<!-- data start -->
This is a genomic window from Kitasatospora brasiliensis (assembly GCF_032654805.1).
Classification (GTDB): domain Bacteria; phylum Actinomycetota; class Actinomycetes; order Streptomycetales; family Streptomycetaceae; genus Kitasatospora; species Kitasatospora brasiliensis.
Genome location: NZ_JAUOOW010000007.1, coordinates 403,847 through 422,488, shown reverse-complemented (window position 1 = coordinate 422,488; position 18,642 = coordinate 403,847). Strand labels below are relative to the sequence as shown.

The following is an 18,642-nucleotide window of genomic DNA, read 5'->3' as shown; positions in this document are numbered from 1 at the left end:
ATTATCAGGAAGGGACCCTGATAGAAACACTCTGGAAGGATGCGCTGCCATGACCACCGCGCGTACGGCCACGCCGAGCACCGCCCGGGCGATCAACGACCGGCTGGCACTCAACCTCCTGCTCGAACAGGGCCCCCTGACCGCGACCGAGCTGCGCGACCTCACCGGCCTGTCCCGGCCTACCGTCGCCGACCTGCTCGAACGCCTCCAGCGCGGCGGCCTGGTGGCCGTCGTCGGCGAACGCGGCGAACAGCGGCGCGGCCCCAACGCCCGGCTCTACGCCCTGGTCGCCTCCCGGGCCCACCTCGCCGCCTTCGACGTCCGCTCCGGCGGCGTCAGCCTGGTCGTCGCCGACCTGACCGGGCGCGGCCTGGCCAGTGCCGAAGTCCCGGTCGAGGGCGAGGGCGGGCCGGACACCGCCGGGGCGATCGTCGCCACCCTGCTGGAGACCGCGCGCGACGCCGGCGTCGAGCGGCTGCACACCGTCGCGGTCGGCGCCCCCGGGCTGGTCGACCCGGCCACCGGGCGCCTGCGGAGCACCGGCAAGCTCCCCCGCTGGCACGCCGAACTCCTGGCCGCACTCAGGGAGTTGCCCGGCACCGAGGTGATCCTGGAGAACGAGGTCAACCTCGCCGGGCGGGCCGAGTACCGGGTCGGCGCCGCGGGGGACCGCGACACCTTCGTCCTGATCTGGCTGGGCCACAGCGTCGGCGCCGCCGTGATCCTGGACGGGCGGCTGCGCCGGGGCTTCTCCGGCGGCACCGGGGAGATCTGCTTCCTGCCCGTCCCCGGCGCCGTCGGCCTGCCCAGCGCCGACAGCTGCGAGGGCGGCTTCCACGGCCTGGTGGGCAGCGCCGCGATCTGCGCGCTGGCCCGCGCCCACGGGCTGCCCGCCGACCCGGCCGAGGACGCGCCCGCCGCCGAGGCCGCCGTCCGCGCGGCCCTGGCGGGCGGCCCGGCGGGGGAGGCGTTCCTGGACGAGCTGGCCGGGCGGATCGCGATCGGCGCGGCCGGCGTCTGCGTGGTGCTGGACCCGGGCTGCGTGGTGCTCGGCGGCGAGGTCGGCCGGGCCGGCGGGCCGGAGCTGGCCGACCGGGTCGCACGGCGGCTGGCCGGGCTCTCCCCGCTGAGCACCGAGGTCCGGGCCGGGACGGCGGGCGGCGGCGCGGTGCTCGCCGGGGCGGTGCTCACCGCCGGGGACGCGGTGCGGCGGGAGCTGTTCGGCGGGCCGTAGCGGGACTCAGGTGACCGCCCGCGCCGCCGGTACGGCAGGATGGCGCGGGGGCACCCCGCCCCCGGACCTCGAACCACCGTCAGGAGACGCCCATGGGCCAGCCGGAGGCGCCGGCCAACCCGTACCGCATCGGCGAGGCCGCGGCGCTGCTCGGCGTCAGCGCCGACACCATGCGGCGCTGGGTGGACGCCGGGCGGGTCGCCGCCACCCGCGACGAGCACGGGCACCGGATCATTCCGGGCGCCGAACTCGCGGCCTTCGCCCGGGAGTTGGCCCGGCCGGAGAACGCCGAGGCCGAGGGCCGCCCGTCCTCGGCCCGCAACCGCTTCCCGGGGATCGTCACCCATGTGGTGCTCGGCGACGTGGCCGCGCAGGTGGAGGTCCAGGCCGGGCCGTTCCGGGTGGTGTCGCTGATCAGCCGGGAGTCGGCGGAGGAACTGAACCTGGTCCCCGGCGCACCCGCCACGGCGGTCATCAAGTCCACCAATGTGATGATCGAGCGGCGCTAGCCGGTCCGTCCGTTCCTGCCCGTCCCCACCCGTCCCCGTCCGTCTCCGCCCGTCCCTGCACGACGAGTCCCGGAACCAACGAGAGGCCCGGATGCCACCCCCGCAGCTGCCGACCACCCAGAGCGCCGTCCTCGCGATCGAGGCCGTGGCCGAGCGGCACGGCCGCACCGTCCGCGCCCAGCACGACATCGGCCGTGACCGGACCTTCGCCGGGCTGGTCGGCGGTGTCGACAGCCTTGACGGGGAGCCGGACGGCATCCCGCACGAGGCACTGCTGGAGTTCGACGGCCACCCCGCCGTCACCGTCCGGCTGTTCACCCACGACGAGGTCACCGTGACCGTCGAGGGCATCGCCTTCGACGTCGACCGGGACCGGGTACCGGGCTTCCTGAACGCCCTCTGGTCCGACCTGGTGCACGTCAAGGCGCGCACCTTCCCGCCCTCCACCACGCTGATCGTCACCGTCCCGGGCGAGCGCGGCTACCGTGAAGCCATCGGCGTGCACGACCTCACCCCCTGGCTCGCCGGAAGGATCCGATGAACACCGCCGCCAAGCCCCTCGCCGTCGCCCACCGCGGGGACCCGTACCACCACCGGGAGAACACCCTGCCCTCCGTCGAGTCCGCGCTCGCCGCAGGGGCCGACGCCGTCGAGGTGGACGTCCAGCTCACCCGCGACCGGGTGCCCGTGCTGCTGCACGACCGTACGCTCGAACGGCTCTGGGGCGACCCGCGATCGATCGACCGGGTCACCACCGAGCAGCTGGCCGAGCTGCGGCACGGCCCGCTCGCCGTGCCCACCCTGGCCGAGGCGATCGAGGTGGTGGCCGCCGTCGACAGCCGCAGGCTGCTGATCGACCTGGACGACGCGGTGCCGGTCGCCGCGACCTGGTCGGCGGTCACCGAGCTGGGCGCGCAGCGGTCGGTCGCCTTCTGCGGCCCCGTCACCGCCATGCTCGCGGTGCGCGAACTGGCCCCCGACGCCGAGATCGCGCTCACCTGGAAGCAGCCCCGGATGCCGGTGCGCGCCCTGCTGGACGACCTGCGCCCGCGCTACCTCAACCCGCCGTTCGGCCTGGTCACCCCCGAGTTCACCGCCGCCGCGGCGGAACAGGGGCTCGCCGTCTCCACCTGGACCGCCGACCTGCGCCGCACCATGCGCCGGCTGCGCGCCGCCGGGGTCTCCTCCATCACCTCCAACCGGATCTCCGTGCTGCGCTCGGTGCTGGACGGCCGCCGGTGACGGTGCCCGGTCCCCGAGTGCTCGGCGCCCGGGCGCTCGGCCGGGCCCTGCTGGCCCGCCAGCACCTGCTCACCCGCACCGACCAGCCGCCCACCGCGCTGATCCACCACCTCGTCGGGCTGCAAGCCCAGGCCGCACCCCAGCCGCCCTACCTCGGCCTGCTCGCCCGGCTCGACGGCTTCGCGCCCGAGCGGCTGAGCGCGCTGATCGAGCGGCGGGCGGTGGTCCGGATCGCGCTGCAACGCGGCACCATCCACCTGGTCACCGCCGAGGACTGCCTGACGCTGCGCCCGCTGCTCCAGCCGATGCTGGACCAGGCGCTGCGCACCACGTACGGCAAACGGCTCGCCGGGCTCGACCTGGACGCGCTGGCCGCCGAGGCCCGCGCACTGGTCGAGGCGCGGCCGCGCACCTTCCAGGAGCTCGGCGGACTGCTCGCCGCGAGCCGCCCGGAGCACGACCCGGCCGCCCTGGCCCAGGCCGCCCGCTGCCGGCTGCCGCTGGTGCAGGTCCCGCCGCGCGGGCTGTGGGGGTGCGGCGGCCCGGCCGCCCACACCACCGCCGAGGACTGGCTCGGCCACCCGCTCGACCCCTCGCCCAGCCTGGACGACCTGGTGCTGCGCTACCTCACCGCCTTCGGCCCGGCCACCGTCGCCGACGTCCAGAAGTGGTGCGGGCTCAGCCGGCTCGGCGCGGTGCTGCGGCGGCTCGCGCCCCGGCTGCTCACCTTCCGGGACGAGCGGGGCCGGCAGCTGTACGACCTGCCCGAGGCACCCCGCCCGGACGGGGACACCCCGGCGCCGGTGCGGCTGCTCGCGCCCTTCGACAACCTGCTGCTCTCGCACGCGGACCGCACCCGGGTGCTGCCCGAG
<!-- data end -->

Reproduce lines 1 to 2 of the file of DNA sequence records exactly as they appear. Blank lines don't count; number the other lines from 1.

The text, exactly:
This is a genomic window from Kitasatospora brasiliensis (assembly GCF_032654805.1).
Classification (GTDB): domain Bacteria; phylum Actinomycetota; class Actinomycetes; order Streptomycetales; family Streptomycetaceae; genus Kitasatospora; species Kitasatospora brasiliensis.